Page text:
between related parties, but also the power to impute income. The inclusion of
“authority to impute” now corrects the loophole in the Filinvest case where the
Supreme Court said that Section 50 did not include the power to impute income.

Likewise, Citira clarified that the same
power can be exercised by the Commissioner where a transaction or arrangement
is motivated by obtaining a tax benefit or advantage with no commercial reality
or economic effect. Examples of obtaining benefit are: altering the incidence
of a tax, relieving a person from a tax liability, avoiding or postponing a tax
liability.

The phrase “no commercial reality or economic
effect” is a question of fact which the taxpayer being assessed has the burden
to dispute. Another difficult hurdle with the BIR.

The old school of thought that tax avoidance
is legal and allowed, in contrast to tax evasion which is illegal, will
eventually be discarded by Section 50 once amended. Any transaction where the
motive is to obtain a tax benefit, regardless if through tax avoidance or tax evasion,
can be voided by the Commissioner under the proposed amendment of Section 50.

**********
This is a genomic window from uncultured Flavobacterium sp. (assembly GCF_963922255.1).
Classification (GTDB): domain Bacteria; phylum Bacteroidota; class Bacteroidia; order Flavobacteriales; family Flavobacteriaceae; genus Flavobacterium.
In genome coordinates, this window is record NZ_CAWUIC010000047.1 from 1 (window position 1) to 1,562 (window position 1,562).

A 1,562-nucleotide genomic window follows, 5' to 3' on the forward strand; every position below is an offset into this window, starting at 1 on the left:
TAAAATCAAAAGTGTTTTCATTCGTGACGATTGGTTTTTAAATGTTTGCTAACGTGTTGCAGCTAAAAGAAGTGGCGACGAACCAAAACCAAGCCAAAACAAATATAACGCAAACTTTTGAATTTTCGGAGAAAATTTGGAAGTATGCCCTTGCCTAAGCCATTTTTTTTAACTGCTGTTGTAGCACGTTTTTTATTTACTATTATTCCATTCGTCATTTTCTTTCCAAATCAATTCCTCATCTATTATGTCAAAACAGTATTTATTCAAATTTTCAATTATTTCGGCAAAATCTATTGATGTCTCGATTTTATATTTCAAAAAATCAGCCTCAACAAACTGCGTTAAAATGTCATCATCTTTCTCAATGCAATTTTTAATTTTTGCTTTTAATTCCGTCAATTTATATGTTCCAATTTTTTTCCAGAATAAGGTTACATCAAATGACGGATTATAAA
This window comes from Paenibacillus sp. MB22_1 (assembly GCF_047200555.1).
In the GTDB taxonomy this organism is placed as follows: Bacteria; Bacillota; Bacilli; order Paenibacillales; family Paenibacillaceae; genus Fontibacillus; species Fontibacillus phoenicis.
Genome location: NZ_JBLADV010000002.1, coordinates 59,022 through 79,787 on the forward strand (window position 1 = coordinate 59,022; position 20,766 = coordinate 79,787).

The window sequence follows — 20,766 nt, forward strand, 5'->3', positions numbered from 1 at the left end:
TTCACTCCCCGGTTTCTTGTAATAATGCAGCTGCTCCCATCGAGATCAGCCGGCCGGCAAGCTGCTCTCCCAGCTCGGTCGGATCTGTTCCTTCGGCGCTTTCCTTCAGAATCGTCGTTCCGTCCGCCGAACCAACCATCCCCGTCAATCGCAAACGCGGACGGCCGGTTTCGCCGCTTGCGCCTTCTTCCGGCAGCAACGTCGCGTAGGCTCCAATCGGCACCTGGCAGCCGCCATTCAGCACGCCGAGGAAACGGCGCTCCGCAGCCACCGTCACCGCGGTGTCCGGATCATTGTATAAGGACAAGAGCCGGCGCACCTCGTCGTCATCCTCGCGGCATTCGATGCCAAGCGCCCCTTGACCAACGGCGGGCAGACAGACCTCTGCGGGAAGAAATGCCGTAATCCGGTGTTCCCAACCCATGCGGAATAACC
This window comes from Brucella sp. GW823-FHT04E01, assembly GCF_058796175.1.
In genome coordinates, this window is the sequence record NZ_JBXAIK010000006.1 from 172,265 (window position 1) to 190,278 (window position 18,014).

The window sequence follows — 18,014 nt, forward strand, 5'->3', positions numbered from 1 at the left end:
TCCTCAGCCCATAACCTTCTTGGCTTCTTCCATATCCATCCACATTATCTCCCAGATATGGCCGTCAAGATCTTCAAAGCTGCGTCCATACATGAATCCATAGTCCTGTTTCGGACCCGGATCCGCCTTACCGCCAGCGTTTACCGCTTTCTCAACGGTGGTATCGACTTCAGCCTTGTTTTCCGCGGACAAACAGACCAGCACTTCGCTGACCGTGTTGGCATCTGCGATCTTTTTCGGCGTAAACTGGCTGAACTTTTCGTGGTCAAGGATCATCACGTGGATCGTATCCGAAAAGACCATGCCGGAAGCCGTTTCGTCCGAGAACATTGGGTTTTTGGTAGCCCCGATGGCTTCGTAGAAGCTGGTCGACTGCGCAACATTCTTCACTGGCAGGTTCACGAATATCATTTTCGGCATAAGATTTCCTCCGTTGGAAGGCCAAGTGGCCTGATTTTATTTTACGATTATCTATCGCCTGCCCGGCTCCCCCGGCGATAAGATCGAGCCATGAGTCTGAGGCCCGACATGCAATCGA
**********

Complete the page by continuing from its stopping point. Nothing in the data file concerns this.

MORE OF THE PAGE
The only difference, perhaps, is the criminal liability that is attached to tax
evasion, but not on avoidance. The dividing line between evasion and avoidance
has become thinner with Citira’s proposed amendment to Section 50. Thus, a more
careful and prudent tax planning is necessary.

The intent of the government to plug
loopholes that lead to erosion of revenues through transfer pricing schemes is
very clear. Aside from amendments introduced in Citira, the BIR also issued
Revenue Audit Memorandum Order (Ramo) 1-19 on August 20, 2019. This BIR
issuance was meant to complement Citira through stricter enforcement of
transfer pricing audits and requirement for transfer pricing documentation.

I heard that the BIR is continuously
undertaking training of its examiners on transfer pricing audits. But I have
yet to hear if the necessary databases for the benchmarking have already been
secured. Upon Citira becoming a law, we expect a vigorous enforcement of
Section 50.

Ramo 1-19 basically follows the
internationally accepted OECD transfer pricing rules and principles. My take is
that, as long as the BIR sticks with these principles, there is no cause to
worry. On the part of businesses with related-party transactions, preparedness
is the key.

The author is the Founding Partner, Chair and
CEO of Du-Baladad and Associates Law Offices (BDB Law), a member-firm of WTS
Global.

The article is for general information only
and is not intended, nor should be construed as a substitute for tax, legal or
financial advice on any specific matter. Applicability of this article to any
actual or particular tax or legal issue should be supported therefore by a
professional study or advice. If you have any comments or questions concerning
the article, you may e-mail the author at
[email protected]
or call 8403-2001 local 300.